Parkers overall rating: 4.2 out of 5 4.2
  • One diesel and three petrol engines available from launch
  • No hybrid or electric version as yet
  • Transmission options include seven-speed DSG

The Scala will come with a choice of four engines, including two three-cylinder petrol options and a single 1.6-litre diesel. Most will be available from launch, with a small number of configurations arriving a few weeks after.

Skoda Scala petrol engines

Of the three petrol versions on offer, the 95hp 1.0-litre TSI is the entry-level version. A three-cylinder unit, it produces 175Nm of torque and comes with a five-speed manual transmission only, delivering as yet undisclosed 0-62mph and top speed figures.

Next on the ladder is the 115hp 1.0-litre TSI. Like it’s less powerful sibling, this engine is also made up of three cylinders yet delivers more torque (200Nm) and comes with a choice of six-speed manual or seven-speed DSG transmissions. When fitted with the former, 0-62mph takes place in 9.8 seconds, with top speed rated at 125mph. Figures for the DSG version are yet to be disclosed.

For those after the top-of-the-range engine, the 150hp 1.5-litre TSI delivers superior performance all-round. Gaining an extra cylinder over the other two petrol options, it produces 250Nm of torque and delivers a 0-62mph time of 8.2 seconds, hitting a top speed of 136mph. It’s also available with a choice of transmissions (six-speed manual and seven-speed DSG), although performance figures for the manual are yet to be announced.

Skoda Scala diesel engines

The sole diesel offering for the Scala is a 115hp 1.6-litre TDI unit, producing 250Nm of torque. It’s available with either a six-speed manual or seven-speed DSG gearbox and covers 0-62mph in 10.1 seconds, with top speed rated at 125mph (10.3 seconds and 124mph for the automatic).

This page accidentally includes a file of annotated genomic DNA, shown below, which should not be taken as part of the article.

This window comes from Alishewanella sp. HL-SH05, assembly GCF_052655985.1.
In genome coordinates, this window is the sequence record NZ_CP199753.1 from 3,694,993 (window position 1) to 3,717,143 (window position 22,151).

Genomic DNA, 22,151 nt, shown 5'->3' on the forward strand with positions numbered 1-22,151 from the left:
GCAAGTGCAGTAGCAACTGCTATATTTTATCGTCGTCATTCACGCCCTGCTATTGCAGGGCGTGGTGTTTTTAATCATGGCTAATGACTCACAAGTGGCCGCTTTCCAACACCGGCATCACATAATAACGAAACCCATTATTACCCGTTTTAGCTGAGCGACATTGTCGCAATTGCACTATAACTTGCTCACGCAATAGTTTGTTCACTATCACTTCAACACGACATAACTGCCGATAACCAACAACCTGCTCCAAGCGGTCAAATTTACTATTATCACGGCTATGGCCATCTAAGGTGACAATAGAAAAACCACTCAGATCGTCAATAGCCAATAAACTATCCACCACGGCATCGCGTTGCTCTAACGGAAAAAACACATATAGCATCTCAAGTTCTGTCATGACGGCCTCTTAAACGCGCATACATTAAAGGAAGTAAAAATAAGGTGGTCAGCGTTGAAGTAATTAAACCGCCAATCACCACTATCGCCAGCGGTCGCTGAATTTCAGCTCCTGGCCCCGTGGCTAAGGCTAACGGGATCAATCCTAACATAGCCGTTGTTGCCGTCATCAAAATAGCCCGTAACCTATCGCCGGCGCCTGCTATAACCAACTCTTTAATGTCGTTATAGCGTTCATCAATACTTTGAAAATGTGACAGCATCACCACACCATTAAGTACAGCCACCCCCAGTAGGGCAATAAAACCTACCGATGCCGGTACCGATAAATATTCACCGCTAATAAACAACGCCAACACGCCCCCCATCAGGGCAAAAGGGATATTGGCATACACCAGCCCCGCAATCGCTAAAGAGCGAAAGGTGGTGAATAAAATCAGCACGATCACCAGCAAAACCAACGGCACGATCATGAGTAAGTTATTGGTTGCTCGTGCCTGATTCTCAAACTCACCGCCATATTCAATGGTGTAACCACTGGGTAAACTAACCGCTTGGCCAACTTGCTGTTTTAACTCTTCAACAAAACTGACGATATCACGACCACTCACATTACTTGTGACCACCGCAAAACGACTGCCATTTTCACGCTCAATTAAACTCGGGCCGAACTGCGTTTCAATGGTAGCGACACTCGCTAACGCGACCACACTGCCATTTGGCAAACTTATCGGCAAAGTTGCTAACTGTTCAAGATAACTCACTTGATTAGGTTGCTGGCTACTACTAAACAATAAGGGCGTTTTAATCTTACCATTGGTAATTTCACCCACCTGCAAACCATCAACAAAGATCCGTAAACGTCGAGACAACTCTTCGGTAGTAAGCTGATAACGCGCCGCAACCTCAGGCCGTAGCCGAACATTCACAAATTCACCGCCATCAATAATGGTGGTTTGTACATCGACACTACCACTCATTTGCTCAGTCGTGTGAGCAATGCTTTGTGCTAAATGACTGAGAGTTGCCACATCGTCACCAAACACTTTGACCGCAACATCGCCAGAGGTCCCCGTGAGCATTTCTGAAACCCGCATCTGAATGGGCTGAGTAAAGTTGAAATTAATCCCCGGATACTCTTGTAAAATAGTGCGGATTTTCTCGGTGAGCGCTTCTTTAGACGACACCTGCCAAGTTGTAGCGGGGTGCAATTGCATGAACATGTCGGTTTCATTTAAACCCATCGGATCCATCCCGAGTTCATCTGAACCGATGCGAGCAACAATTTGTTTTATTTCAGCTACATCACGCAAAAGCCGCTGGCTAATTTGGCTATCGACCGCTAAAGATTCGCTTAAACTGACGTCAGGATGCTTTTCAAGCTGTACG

Driven: Skoda Scala 115hp 1.0-litre TSI

Expected to be one of the best sellers in the Scala, the 115hp 1.0-litre engine provides reasonable performance that should be enough to satisfy the needs of most buyers. You’ll need to work the gearbox reasonably hard to make quicker progress as in-gear acceleration can feel sluggish even when the power starts to pick up around 2,000rpm. 

This is no hardship however, as the standard six-speed manual transmission is pleasant to use and the three-cylinder engine’s refinement levels are exceptional even when in the higher reaches of the rev range. If you’re planning to do plenty of city driving, we would recommend the DSG gearbox as – with this engine – the Scala did need plenty of revs to get off the line quickly – an issue that the automatic version manages to avoid.

Is it good to drive?

  • Not fun to drive, but hard to fault otherwise
  • Light steering makes it easy to drive around town
  • Optional Sport Chassis Control is best avoided

Like almost every other Skoda on scale, the Scala has been setup to provide a greater focus on comfort and refinement than razor-sharp handling ability. As such, it fails to provide the enjoyment of a Ford Focus, Mazda 3 or even Volkswagen Golf. This aside, however, it’s hard to fault how the Scala handles.

Turning quickly into a corner, the Scala demonstrates impressive stability and little body roll (where the body of the car leans around corners), while outright traction levels are high. The steering is fairly light and doesn’t provide much in the way of communication, yet the flipside is that it’s easy to move the car around at low speeds.

It’s worth mentioning that you will be able to spec the Scala with optional Sport Chassis Control that lowers the suspension and adds the ability to switch between Normal and Sport damper modes. So far, we’ve only driven models with Sport Chassis Control fitted and there is a noticeable firming up of the suspension when switching the car into a sportier damper setting. However, it fails to yield an improvement in handling and simply a worsens the ride – so we reckon it’s best sticking with the standard suspension.